Airbus has enjoyed a successful period in the market recently, and the A320 and A330 have become extremely popular in the airline industry. But these jetliners do feature one intriguing quirk. Passengers on the A320 and A330 can expect to hear a barking noise emanating from the plane at some point during their flight! So what is the cause of this unusual barking dog sound?
The barking noise, which has also been likened to a buzzsaw, is actually caused by a hydraulic pump which is referred to as the Power Transfer Unit, or PTU. The location of the PTU means that the barking dog sound is most likely to be audible for those seated in proximity to the wings of the aircraft, but it is loud enough that often others in less adjacent seats can also hear it as well.
Unusually for a pump system, most of which are powered electrically, the PTU is hydraulically powered. The purpose of the system is to ensure that minimum pressure is maintained across the hydraulic systems of the aircraft. This system produces the ‘barking dog’ noise that is associated with the Airbus series, which also sometimes manifests itself as a high-pitched whining noise.
Not only can this noise be slightly irritating for those on board, but some passengers have been alarmed by this confusing sound. Because the noise comes intermittently – starting then fading and then reappearing again – some passengers may feel concerned, believing it to be an engine cutting out.
The barking dog sound is actually nothing to do with any problems with the engines. The reason that the noise comes and goes is that the PTU is only operational when the hydraulic pressure of the A320 or A330 drops below a pre-defined level. And due to the fact that pressure can fluctuate, the noise will sometimes continue even after both engines are fully operational.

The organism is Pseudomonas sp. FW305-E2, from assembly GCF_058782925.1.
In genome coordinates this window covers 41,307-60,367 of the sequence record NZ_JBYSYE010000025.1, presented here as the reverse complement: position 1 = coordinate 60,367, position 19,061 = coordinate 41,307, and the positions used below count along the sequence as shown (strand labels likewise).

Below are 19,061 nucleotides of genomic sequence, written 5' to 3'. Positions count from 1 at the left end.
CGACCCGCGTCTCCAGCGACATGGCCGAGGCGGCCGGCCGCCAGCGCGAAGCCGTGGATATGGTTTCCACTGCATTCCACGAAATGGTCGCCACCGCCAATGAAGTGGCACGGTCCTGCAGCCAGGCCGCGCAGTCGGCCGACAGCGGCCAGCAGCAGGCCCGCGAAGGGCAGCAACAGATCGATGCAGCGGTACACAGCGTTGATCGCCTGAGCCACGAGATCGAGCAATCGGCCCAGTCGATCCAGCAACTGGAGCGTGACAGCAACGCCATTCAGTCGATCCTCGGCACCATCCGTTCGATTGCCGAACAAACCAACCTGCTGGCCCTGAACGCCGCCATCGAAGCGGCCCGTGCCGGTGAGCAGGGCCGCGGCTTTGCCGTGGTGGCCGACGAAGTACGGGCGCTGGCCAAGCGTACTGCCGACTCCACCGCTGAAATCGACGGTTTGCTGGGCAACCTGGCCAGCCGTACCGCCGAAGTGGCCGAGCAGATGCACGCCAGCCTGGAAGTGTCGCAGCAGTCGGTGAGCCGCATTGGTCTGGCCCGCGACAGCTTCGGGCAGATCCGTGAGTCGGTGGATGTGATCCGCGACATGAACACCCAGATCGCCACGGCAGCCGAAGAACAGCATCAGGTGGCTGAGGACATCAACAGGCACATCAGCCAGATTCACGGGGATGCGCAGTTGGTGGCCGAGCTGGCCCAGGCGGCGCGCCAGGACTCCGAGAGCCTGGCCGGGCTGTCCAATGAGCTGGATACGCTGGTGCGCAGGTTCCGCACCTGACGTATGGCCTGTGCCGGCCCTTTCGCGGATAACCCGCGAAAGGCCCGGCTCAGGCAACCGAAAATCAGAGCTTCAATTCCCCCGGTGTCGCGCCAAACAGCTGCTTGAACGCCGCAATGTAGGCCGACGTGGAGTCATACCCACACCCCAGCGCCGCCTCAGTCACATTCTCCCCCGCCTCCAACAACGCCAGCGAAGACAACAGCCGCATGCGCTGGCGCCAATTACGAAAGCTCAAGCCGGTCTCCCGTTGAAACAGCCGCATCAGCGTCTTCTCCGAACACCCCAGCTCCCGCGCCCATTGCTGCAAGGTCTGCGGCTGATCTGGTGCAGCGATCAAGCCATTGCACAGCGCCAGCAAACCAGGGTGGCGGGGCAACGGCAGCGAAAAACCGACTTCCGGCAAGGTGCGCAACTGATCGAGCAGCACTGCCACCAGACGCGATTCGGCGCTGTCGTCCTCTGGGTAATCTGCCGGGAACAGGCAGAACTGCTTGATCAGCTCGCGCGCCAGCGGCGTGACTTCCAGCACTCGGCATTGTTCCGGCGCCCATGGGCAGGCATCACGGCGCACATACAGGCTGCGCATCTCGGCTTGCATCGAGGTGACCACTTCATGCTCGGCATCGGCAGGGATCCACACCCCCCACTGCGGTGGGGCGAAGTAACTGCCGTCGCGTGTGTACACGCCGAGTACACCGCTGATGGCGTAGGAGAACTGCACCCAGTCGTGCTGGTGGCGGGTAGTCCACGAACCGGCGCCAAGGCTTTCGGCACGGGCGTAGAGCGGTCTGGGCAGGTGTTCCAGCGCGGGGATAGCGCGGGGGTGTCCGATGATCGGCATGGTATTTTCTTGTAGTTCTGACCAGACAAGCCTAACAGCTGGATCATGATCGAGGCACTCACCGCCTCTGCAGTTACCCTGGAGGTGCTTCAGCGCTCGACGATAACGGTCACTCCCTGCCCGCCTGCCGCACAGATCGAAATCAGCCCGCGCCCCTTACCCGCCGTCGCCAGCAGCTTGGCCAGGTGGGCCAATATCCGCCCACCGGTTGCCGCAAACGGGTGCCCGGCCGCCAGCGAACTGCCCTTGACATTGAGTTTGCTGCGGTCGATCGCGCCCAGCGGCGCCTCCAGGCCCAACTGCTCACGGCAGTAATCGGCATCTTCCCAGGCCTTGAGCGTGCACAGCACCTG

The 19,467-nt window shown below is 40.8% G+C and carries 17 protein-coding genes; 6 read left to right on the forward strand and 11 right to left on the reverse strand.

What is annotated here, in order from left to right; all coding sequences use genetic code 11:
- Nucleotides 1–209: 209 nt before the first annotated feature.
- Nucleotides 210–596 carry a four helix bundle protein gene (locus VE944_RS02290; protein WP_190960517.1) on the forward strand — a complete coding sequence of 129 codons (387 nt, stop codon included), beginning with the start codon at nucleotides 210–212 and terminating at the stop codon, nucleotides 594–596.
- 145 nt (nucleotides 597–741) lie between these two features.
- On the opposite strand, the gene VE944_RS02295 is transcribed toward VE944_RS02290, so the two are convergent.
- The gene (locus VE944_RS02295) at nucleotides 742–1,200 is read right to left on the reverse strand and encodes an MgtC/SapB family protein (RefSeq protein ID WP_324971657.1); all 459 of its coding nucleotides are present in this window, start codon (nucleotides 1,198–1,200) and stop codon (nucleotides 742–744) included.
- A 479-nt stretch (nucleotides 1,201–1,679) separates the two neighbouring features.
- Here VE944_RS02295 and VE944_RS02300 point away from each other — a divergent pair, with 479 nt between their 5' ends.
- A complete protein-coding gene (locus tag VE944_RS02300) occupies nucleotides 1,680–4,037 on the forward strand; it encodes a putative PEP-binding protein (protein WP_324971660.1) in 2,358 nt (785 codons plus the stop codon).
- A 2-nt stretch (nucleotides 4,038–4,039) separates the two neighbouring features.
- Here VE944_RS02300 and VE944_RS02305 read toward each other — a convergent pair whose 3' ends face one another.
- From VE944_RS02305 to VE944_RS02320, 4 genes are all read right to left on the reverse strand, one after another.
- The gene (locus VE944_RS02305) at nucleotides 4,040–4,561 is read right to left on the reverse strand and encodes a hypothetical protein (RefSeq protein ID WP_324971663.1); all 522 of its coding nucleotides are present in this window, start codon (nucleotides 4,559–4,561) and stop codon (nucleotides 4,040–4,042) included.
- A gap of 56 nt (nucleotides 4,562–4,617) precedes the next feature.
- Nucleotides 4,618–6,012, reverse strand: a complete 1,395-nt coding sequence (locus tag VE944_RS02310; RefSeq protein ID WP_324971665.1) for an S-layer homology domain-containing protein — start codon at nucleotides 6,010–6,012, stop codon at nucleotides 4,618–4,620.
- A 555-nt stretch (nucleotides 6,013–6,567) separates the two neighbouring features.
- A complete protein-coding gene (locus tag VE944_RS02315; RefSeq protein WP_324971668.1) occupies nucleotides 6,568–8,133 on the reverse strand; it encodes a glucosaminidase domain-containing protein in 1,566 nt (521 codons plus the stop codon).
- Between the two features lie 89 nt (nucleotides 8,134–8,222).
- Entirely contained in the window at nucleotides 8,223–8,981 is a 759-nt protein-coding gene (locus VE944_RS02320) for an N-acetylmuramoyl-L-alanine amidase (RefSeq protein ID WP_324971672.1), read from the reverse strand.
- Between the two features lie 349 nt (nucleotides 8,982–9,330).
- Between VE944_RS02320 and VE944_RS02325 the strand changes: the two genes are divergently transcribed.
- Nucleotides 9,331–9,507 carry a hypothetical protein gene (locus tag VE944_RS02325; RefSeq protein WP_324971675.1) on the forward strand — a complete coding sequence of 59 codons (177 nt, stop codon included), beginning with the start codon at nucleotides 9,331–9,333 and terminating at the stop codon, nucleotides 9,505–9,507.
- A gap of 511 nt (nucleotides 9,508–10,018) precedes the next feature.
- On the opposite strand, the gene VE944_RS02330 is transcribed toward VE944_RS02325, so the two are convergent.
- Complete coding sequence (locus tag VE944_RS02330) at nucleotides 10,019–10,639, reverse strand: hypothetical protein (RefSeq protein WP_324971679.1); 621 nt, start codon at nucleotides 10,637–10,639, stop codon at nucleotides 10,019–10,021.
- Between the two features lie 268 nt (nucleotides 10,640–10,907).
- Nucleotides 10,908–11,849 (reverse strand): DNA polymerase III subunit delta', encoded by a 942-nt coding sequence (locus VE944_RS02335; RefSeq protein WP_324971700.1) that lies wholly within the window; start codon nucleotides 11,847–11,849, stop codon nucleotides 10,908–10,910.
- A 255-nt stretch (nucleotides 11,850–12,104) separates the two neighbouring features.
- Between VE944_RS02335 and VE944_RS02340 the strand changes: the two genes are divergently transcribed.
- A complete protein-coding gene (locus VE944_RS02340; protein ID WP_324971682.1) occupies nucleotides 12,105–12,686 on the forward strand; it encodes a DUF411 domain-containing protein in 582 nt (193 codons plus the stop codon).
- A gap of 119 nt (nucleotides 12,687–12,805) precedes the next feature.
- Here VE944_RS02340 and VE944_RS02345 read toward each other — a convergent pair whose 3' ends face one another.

Another reason that the PTU may be running is that the system tests itself when the starboard engine of the plane is initially fired up, and this process is repeated shortly after landing. Interestingly, some Boeing aircraft also feature a PTU unit, but it doesn’t operate in the same way as the one employed on Airbus aircraft. For that reason, it doesn’t cause the same barking dog phenomenon.
Airbus aircraft do emit some strange noises in general. Another one that has been picked up by many passengers is a shrill whining noise, which can be heard at the gate prior to departure and again after landing. This sound can be explained by an electric hydraulic pump on board the aircraft, which is used in the process of opening and closing cargo doors.
Have you heard the ‘barking dog’ on an Airbus? Did you know what it was all about?